The Widower's Tale: A Novel
1 "Why, thank you. I'm getting in shape to die. Those were the rst words I spoke aloud on the nal Thursday in August of last summer: Thursday, I recall for certain, because it was the day on which I read in our weekly town paper about the rst of what I would so blithely come to call the Crusades; the end of the month, I can also say for certain, because Elves & Fairies was scheduled, that very evening, to ing open its brand-new, gloriously purple doors formerly the entrance to my beloved barnand usher in another ight of tiny perfect children, along with their preened and privileged parents. I was on the return stretch of my route du jour, the sun just gaining a vista over the trees, when a youngster who lives half a mile down my street gave me a thumbs-up and drawled, Use it or lose it, man! I might have ignored his insolence had he been pruning a hedge or fetching the newspaper, but he appeared merely to be loungingand smoking a cigaretteon his parents' hyperfastidiously weed-free lawn. He wore tattered trousers a foot too long and the smile of a bartender who wishes to convey that you've had one too many libations. I stopped, jogging in place, and elaborated on my initial remark. Because you see, lad, I informed him, hufng rhythmically though still in control, I have it on commendable authority that dying is hard work, requiring diligence, stamina, and fortitude. Which I intend to maintain in ample supply until the moment of truth arrives. And this was no lie: three months before, at my daughter's Memorial Day cookout, I'd overheard one of her colleagues conde to another, in solemn Hippocratic tones, Maternity nurses love to talk about how hard it is to be born, how it's anything but passive. They explain to all these New Age moms that babies come out exhausted from the work they do, how they literally muscle their way toward the light. Well, if you ask me, dying's the same. It's hard work, too. The nal stretch is a marathon. I've seen patients try to die but fail. Just one more thing they didn't bother to tell us in med school. (Creepy, this talk of muscling one's way toward the dark. Though I did enjoy the concept of all those babies toiling away, lives on the line, like ancient Roman tunnel workers, determined to complete their passage.) As for the youngster with trousers slouched around his bony ankles, my homily had its intended effect. When I nished, he hadn't a syllable at his service; not even the knee-jerk Whatever that members of his generation mutter when conversationally cornered. As I went on my way, energized by vindication, I had a dim notion that the youngster's name was Damien. Or Darius. I put him at fteen, the nadir point of youth. Had he been a boy of his age some twenty years ago, I would have known his name without a second thought, not just because I would have known his parents but because in all likelihood he would have mowed my lawn or painted my barn (gratefully!) for an hourly wage appropria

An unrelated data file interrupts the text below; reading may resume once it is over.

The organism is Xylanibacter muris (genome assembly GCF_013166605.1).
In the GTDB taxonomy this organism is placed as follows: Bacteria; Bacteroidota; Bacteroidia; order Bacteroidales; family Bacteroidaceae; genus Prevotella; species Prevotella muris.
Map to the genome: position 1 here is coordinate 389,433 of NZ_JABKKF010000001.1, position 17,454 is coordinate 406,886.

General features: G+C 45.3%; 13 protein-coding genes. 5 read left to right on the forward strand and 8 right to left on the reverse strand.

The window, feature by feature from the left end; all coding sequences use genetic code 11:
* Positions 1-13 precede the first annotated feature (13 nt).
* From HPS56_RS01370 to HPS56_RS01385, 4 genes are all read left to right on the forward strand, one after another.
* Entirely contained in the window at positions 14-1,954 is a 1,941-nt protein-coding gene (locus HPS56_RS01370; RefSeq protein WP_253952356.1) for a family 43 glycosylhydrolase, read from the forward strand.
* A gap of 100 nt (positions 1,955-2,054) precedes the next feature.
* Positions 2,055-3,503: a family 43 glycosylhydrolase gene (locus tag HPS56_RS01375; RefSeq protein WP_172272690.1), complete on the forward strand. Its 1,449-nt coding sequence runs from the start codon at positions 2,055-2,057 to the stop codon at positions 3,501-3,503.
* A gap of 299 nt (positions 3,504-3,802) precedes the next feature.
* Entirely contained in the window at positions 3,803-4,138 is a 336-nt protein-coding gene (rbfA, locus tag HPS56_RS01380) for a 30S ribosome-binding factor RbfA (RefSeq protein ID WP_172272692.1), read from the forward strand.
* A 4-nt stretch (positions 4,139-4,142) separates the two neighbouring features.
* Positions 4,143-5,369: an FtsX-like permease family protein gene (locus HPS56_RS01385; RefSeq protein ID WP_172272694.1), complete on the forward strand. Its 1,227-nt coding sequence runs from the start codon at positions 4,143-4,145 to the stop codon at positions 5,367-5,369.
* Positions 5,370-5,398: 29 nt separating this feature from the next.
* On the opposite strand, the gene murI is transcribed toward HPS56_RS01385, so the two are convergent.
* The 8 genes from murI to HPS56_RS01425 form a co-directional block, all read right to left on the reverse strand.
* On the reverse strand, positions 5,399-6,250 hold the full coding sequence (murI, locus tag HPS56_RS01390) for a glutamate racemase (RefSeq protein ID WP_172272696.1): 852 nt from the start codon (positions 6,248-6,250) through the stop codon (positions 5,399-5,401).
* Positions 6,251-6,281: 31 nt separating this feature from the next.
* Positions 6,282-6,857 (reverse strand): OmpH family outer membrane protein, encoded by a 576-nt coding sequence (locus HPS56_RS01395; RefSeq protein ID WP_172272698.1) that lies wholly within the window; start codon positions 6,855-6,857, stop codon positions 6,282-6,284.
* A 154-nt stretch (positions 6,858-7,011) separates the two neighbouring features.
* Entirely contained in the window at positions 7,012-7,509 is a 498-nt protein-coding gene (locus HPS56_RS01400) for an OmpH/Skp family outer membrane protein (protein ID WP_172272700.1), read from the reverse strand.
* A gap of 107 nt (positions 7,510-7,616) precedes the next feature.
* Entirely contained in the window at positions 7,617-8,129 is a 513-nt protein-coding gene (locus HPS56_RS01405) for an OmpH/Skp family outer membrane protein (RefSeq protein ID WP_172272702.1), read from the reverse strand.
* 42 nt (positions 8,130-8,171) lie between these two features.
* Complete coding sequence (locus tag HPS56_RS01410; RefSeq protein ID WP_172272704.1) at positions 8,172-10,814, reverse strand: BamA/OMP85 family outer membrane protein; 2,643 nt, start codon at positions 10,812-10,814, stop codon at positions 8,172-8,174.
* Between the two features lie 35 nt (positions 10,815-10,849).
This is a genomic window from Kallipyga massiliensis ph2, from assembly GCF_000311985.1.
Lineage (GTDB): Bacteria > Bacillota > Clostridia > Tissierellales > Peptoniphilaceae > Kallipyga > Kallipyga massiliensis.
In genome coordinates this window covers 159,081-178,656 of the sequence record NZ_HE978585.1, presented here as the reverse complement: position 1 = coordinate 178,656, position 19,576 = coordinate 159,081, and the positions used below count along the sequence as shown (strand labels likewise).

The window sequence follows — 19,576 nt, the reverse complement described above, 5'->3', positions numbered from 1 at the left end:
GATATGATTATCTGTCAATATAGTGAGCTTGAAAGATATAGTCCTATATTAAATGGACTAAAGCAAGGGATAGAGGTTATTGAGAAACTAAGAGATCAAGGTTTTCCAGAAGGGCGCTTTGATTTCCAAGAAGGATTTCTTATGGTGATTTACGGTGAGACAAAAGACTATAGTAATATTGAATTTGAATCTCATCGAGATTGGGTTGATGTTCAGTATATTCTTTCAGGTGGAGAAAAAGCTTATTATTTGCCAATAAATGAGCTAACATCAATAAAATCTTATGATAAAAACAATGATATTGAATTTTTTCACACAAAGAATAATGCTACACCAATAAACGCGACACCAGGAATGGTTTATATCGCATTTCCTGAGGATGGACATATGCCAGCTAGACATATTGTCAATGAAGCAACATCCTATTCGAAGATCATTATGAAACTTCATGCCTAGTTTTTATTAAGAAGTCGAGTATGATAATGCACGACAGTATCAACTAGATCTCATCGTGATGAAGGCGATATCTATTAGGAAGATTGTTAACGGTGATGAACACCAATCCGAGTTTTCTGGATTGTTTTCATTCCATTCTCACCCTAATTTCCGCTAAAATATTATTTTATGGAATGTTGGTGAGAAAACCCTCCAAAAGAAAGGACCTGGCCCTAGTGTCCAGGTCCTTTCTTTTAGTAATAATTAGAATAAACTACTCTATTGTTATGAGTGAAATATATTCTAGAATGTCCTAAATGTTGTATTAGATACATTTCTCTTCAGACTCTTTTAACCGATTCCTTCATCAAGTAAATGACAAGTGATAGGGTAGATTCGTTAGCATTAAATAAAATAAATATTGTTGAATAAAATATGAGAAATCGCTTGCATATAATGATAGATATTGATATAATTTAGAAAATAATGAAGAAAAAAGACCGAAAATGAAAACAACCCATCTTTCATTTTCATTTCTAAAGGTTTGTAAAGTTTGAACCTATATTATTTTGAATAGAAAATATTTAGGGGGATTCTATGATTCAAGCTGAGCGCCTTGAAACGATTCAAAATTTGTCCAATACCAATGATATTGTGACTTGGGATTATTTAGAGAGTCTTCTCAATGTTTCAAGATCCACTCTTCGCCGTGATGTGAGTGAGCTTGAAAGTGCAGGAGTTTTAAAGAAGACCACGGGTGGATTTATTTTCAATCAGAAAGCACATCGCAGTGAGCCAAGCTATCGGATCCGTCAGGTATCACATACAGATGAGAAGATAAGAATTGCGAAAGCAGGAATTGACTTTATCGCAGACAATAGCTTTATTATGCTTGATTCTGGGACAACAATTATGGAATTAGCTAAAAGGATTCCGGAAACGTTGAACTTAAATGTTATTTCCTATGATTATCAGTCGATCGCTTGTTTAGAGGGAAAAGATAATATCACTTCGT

Reviews from Goodreads.com
It was one of those days, when I needed a book. I went out to the choice reads shelf and found one that looked interesting but didn't pick it up. It was one of my typical quick-mystery books.
When I didn't find anyth... ...more